My P90X Fitness Story, or, How I Learned To Stop Worrying and Bring It

February 21st, 2014

About half a year ago I decided I was going to do something about my long-term health. I’ve never been particularly physically fit despite playing sports while growing up. I’m not sure if it was a lack of motivation, or I was doing the wrong exercises, but being a 6’4” large man who has never been able to complete a single pull up without assistance, I was determined to turn myself around. I’m also paranoid about letting myself go and getting sick as I age, so it’s only now in my mid-twenties I realize I have to do something to take care of myself.

At first I was just doing weight lifting like I used to do growing up with basic bicep curls and standing flys. Doing it on my own with no cardio just ended up making my muscles sore, painfully so. A friend of mine turned me on to P90X, a series of workout routines led by Tony Horton, and set me on a schedule to do it regularly. The first week was torturous. My knees were sore from the frantic jumping of plyometrics. My midsection burned from the ab ripper routine. I flailed around ridiculously trying to perform yoga balance postures. At this point, about 99% of first-timers of P90X quit. I decided to be that 1%, and 90 days later I feel like I’m more physically fit than I’ve ever been in my entire life. It feels pretty good, but all it’s done is make me want more and to achieve a more perfect physique. Now my current routine is the Body Beast workout videos, and I’m learning the secrets behind muscle growth with new weight lifting moves and supplements. I have some before and after photos of my 90 days, although at this point I don’t find them satisfactory. By the summer I should have some muscle to show off.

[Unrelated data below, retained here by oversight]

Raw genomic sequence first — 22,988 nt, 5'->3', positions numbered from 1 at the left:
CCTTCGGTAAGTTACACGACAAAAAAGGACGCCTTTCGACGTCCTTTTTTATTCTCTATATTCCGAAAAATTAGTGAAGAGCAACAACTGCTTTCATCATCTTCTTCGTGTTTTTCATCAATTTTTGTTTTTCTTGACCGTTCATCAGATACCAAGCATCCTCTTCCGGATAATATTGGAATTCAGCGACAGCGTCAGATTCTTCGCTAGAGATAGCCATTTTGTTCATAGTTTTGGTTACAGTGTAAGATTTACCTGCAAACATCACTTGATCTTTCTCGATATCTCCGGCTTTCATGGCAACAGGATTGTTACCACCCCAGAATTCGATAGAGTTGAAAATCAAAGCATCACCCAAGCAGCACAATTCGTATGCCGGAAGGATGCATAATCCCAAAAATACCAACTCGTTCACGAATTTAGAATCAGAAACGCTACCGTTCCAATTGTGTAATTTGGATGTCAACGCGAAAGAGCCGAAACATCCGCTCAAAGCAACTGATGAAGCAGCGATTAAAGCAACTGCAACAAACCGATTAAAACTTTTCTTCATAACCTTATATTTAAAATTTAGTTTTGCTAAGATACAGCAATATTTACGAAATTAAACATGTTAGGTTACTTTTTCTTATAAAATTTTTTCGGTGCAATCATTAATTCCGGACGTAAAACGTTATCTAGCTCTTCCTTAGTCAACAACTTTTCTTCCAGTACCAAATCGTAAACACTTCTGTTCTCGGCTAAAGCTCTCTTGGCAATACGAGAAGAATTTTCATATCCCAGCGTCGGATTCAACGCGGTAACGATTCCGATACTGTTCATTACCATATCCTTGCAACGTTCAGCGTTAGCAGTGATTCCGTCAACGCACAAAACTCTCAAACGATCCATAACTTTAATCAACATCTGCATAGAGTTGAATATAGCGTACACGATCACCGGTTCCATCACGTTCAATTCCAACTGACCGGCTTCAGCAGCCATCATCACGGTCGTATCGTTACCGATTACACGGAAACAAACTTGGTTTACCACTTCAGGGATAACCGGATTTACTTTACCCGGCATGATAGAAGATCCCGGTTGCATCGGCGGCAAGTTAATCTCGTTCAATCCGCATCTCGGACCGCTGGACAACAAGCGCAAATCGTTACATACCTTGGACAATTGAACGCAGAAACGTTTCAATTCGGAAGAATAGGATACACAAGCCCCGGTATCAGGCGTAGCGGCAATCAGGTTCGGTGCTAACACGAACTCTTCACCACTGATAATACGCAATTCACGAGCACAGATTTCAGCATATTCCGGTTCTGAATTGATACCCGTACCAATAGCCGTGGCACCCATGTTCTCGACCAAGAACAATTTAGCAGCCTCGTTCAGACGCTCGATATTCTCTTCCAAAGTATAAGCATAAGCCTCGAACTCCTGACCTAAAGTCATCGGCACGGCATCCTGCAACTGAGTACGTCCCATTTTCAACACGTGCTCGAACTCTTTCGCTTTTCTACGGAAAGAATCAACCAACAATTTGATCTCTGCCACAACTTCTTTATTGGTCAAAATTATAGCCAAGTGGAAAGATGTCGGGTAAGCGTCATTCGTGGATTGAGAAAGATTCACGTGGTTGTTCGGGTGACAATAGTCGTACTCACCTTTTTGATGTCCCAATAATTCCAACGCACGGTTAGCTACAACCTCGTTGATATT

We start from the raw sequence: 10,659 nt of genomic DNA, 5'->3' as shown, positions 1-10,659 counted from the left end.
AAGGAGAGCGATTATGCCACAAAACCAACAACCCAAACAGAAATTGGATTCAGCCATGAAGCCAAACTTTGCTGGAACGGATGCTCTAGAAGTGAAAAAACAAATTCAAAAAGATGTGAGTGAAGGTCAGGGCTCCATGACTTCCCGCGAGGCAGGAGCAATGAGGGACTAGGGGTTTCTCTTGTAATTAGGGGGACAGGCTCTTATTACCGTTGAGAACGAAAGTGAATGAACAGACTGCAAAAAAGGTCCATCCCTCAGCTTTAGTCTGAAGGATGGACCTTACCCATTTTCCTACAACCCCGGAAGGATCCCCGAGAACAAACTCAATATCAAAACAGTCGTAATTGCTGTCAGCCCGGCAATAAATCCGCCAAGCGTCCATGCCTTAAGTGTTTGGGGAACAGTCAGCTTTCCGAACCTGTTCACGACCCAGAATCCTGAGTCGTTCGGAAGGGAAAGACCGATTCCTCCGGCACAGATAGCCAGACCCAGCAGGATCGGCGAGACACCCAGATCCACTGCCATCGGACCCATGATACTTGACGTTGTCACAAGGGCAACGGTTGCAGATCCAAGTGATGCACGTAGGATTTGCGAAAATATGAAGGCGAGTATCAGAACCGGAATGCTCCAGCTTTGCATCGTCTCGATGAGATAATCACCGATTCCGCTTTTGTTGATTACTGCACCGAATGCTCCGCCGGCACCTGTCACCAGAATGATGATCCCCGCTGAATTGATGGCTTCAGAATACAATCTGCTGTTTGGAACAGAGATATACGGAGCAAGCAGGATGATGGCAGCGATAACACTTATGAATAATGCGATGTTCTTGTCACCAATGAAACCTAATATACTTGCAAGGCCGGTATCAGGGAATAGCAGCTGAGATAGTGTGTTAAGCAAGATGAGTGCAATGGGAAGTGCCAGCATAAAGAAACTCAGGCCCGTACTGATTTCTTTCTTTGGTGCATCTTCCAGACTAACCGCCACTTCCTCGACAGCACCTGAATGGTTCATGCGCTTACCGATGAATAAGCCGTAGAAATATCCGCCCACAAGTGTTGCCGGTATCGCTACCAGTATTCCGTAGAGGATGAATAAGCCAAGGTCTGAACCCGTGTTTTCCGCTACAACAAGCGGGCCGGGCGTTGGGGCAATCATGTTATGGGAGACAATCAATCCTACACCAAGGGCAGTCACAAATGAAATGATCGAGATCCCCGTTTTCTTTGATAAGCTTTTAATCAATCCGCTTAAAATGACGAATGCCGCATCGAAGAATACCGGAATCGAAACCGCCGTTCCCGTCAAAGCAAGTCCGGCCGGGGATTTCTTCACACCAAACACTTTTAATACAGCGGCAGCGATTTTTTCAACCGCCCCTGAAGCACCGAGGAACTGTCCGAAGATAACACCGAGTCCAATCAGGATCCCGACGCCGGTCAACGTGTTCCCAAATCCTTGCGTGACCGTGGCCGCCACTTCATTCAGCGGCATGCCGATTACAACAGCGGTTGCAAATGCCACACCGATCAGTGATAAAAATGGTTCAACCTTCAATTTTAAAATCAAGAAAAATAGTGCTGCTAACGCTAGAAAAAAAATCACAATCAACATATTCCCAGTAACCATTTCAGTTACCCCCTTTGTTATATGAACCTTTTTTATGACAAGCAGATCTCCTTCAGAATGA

I’m lucky in that I have a home gymnasium to exercise in, as well as the drive to keep maintaining my routines. I have a roommate who regularly does routines with me, and two people is just the right amount of people to maintain a workout schedule. For the first time in my life I have a consistent exercise schedule and it makes a big difference in my quality of life both physically and psychologically. I feel more sociable, more energetic, less hesitant to do the things that need to be done. On the downside, my diet is still horrible, but it’s hard to break the habits of drinking coffee every morning and eating ramen noodles for lunch when I’ve been doing it for years. I still think ramen noodles are delicious.